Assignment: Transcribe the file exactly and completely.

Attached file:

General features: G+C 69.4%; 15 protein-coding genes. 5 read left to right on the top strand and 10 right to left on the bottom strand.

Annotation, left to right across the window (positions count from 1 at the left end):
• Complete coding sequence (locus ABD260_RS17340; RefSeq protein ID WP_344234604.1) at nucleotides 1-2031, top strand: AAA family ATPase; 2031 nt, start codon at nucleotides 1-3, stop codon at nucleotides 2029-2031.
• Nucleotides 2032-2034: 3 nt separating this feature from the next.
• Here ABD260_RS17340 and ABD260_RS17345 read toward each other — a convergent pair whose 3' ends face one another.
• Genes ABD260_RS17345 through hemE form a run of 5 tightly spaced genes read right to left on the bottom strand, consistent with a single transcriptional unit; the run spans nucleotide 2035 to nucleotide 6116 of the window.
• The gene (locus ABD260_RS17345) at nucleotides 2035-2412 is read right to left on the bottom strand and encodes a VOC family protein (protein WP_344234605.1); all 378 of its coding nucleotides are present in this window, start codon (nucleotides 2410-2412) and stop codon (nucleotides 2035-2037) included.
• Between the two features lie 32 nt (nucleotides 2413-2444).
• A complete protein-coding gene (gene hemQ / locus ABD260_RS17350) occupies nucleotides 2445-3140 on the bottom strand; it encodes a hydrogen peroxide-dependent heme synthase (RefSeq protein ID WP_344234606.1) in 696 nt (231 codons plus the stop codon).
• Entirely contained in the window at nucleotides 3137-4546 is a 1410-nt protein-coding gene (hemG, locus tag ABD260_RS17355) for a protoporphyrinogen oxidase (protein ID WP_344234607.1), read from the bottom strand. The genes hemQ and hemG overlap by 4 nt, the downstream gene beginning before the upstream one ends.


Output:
General features: G+C 69.4%; 15 protein-coding genes. 5 read left to right on the top strand and 10 right to left on the bottom strand.

Annotation, left to right across the window (positions count from 1 at the left end):
• Complete coding sequence (locus ABD260_RS17340; RefSeq protein ID WP_344234604.1) at nucleotides 1-2031, top strand: AAA family ATPase; 2031 nt, start codon at nucleotides 1-3, stop codon at nucleotides 2029-2031.
• Nucleotides 2032-2034: 3 nt separating this feature from the next.
• Here ABD260_RS17340 and ABD260_RS17345 read toward each other — a convergent pair whose 3' ends face one another.
• Genes ABD260_RS17345 through hemE form a run of 5 tightly spaced genes read right to left on the bottom strand, consistent with a single transcriptional unit; the run spans nucleotide 2035 to nucleotide 6116 of the window.
• The gene (locus ABD260_RS17345) at nucleotides 2035-2412 is read right to left on the bottom strand and encodes a VOC family protein (protein WP_344234605.1); all 378 of its coding nucleotides are present in this window, start codon (nucleotides 2410-2412) and stop codon (nucleotides 2035-2037) included.
• Between the two features lie 32 nt (nucleotides 2413-2444).
• A complete protein-coding gene (gene hemQ / locus ABD260_RS17350) occupies nucleotides 2445-3140 on the bottom strand; it encodes a hydrogen peroxide-dependent heme synthase (RefSeq protein ID WP_344234606.1) in 696 nt (231 codons plus the stop codon).
• Entirely contained in the window at nucleotides 3137-4546 is a 1410-nt protein-coding gene (hemG, locus tag ABD260_RS17355) for a protoporphyrinogen oxidase (protein ID WP_344234607.1), read from the bottom strand. The genes hemQ and hemG overlap by 4 nt, the downstream gene beginning before the upstream one ends.